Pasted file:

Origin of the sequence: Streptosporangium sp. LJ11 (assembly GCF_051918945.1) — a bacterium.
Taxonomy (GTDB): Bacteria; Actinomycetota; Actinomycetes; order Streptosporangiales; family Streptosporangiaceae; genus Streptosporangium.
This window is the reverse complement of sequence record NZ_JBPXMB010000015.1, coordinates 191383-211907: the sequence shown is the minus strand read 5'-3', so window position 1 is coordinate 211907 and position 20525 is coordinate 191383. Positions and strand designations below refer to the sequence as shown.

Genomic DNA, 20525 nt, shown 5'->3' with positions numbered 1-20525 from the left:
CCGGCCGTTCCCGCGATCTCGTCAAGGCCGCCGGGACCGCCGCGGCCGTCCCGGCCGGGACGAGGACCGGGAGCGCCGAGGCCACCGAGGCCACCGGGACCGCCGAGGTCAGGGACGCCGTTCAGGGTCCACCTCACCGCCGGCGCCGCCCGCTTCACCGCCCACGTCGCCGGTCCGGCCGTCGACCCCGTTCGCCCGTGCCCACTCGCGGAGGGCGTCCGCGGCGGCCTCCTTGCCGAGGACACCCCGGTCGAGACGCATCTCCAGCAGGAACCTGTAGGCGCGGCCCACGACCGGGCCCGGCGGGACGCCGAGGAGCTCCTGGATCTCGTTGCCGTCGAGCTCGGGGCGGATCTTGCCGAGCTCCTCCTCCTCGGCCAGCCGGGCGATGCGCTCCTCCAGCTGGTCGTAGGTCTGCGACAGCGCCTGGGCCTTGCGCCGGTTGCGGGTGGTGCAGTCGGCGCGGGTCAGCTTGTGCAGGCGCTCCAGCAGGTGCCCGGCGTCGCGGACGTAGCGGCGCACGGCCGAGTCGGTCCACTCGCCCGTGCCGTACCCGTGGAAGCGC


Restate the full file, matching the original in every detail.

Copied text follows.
Origin of the sequence: Streptosporangium sp. LJ11 (assembly GCF_051918945.1) — a bacterium.
Taxonomy (GTDB): Bacteria; Actinomycetota; Actinomycetes; order Streptosporangiales; family Streptosporangiaceae; genus Streptosporangium.
This window is the reverse complement of sequence record NZ_JBPXMB010000015.1, coordinates 191383-211907: the sequence shown is the minus strand read 5'-3', so window position 1 is coordinate 211907 and position 20525 is coordinate 191383. Positions and strand designations below refer to the sequence as shown.

Genomic DNA, 20525 nt, shown 5'->3' with positions numbered 1-20525 from the left:
CCGGCCGTTCCCGCGATCTCGTCAAGGCCGCCGGGACCGCCGCGGCCGTCCCGGCCGGGACGAGGACCGGGAGCGCCGAGGCCACCGAGGCCACCGGGACCGCCGAGGTCAGGGACGCCGTTCAGGGTCCACCTCACCGCCGGCGCCGCCCGCTTCACCGCCCACGTCGCCGGTCCGGCCGTCGACCCCGTTCGCCCGTGCCCACTCGCGGAGGGCGTCCGCGGCGGCCTCCTTGCCGAGGACACCCCGGTCGAGACGCATCTCCAGCAGGAACCTGTAGGCGCGGCCCACGACCGGGCCCGGCGGGACGCCGAGGAGCTCCTGGATCTCGTTGCCGTCGAGCTCGGGGCGGATCTTGCCGAGCTCCTCCTCCTCGGCCAGCCGGGCGATGCGCTCCTCCAGCTGGTCGTAGGTCTGCGACAGCGCCTGGGCCTTGCGCCGGTTGCGGGTGGTGCAGTCGGCGCGGGTCAGCTTGTGCAGGCGCTCCAGCAGGTGCCCGGCGTCGCGGACGTAGCGGCGCACGGCCGAGTCGGTCCACTCGCCCGTGCCGTACCCGTGGAAGCGC